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Regular version of the site

Dr. Malina Voicu: ‘Not to Blame the Differences, but to Prize Diversity’

The HSE Laboratory for Comparative Social Research (LCSR) is hosting the 3rd Annual LCSR Conference from 12th - 16th November 2013, in Moscow. The focus of this year’s conference is on developing empirical quantitative comparative studies in social science. Dr. Malina Voicu from GESIS - Leibniz Institute for the Social Sciences Data Archive for the Social Sciences (DAS), European Data Laboratory for Comparative Social Research (EUROLAB), gave a special interview for the HSE news service before the conference.

—    You've been researching social diversity for a long time. What are some major findings you can share?

—   Diversity is a daily fact of life for people living in contemporary societies, and we are faced everyday with people of different ethnic, linguistic, and religious backgrounds. The effect of diversity on social life was for long time a controversial topic in the social sciences. While some authors consider that diversity builds bridges between different social groups and enriches social life, others proved that diverse societies are less cohesive. However, based on my empirical work, I think that we should talk about diversities, not diversity. Different types of diversity have a different impact on social life and affect different life domains. Moreover, the impact of different types of diversity on social life is not uniform since a variety of mechanisms mediate this impact.

—    Could you please introduce your report — the one you plan to present at the Conference?

—   Until now, scholars investigating diversity have mainly studied the impact of ethnic and linguistic diversity on social capital and political participation. Religious diversity was mainly a core issue in the sociology of religion, with social scientists being concerned about whether greater religious diversity boosts the general level of religiosity. I approach religious diversity as a specific type of social diversity, but one that cannot be considered just another facet of ethnic diversity. In some specific context, religious diversity might be an ethnic border, crosscutting other life domains and shaping attitudes and behaviors, but its effect is mediated by several individual factors such as intensity of religious beliefs and personal religious denominations. Moreover, in the long run, its effect is impacted by modernization and secularization. This is basically the general framework of my presentation. I am testing my hypotheses empirically, using international survey data (World Values Survey and European Values Survey) and running analyses that allow both cross-sectional effects (Multilevel regression Models) and time dependency effects (Changing Parameters Model) to be investigated. The results show that while ethnic and linguistic diversity has increasingly impacted political attitudes and behaviors over last two decades, the impact of religious diversity has decreased. The effect is more pronounced in the case of attitudes related to public areas, like politics and civic life, and less important in the case of attitudes and behavior related to private areas, such as gender roles. Moreover, individual religious affiliation is an important mediator, too; compared to other denominations, Protestants share more prodemocratic and proactive behaviors in a diverse religious society.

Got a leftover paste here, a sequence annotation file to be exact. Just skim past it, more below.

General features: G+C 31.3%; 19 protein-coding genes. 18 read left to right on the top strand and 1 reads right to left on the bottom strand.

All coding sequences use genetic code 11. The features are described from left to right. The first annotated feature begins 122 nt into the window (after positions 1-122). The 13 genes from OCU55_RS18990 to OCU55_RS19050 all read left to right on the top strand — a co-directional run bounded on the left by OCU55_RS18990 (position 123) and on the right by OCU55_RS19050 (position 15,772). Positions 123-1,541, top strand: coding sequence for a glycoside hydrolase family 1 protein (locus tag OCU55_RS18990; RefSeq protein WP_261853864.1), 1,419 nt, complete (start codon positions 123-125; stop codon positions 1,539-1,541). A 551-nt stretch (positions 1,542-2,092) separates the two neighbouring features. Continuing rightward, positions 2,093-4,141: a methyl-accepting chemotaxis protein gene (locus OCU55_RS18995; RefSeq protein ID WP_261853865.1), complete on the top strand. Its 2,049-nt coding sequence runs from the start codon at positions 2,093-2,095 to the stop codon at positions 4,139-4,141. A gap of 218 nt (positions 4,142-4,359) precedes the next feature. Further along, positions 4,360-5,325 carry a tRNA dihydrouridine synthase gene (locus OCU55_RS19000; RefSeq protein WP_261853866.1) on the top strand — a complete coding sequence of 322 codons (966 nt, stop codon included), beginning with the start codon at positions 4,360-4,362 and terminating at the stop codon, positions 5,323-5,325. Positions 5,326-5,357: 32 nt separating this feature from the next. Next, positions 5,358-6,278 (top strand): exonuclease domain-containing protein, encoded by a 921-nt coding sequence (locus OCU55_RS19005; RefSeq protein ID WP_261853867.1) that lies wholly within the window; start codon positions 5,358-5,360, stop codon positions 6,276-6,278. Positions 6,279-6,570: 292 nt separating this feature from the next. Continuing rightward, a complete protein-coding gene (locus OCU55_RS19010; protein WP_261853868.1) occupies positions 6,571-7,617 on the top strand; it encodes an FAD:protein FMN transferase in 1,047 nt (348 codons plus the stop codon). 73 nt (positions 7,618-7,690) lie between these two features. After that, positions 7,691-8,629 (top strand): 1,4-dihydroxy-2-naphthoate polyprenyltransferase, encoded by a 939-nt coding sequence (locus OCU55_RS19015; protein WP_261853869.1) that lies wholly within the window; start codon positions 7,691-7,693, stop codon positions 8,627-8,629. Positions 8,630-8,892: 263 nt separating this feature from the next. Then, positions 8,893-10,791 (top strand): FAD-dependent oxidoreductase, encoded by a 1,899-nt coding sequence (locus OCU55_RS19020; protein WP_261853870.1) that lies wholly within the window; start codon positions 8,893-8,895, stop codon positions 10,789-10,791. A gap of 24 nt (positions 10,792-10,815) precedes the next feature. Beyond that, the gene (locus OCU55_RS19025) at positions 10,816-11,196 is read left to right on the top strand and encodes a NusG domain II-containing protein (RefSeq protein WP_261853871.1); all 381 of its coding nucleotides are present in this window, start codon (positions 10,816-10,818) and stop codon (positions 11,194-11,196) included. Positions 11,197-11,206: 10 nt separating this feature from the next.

—    Why do you think it's so important to research and talk about religious diversity and its impact on social life?

—   For a time, religion and religious diversity were rarely the focus of public and scientific debate. However, the terrorist attacks that we experienced during the last two decades and the fact that they had a religious background made the topic of religion more salient. Religion and its consequences on social life are increasingly the focus of scientific research because religion is perceived as a salient inter-group border. Moreover, nowadays the world is not a world without religion as was predicted by secularization theory; it is rather a world of à la carte religiosity. Basically, modernization eroded the power of traditional religiosity and opened the floor for new religious movements, highly individualized and less connected with traditional religious institutions. Consequently, the religious spectrum is more diverse, and we should really take into account the impact of religious diversity on social life.

—    Are there more diversities now than, let's say, 10-15 years ago? Are we ready for them? Do we know how to educate people about cultural, ethnic, and linguistic diversities?

—   We are living today in a very diverse world. This diversity is due partially to a higher influx of migrants in the Western world and partially to the availability of instant, long-distance communication. Twenty years ago, it was more difficult to get in touch with someone living in a different country. The phone was helpful, but expensive and not available to everyone. Now the internet makes possible direct communication with people located very far away. This instantly put us in touch with people from different cultures and basically increases the level of diversity that we experience in our daily lives. Of course, we need to learn how to cope with diversity, how to be tolerant, and how to respect diverse customs, opinions, and values. Tolerance is an important value, and it is easily acquired in early childhood when one interacts with peers of a different cultural background. The most difficult thing here is to learn not to blame the differences, but to prize diversity.

Anna Chernyakhovskaya, specially for the HSE news service

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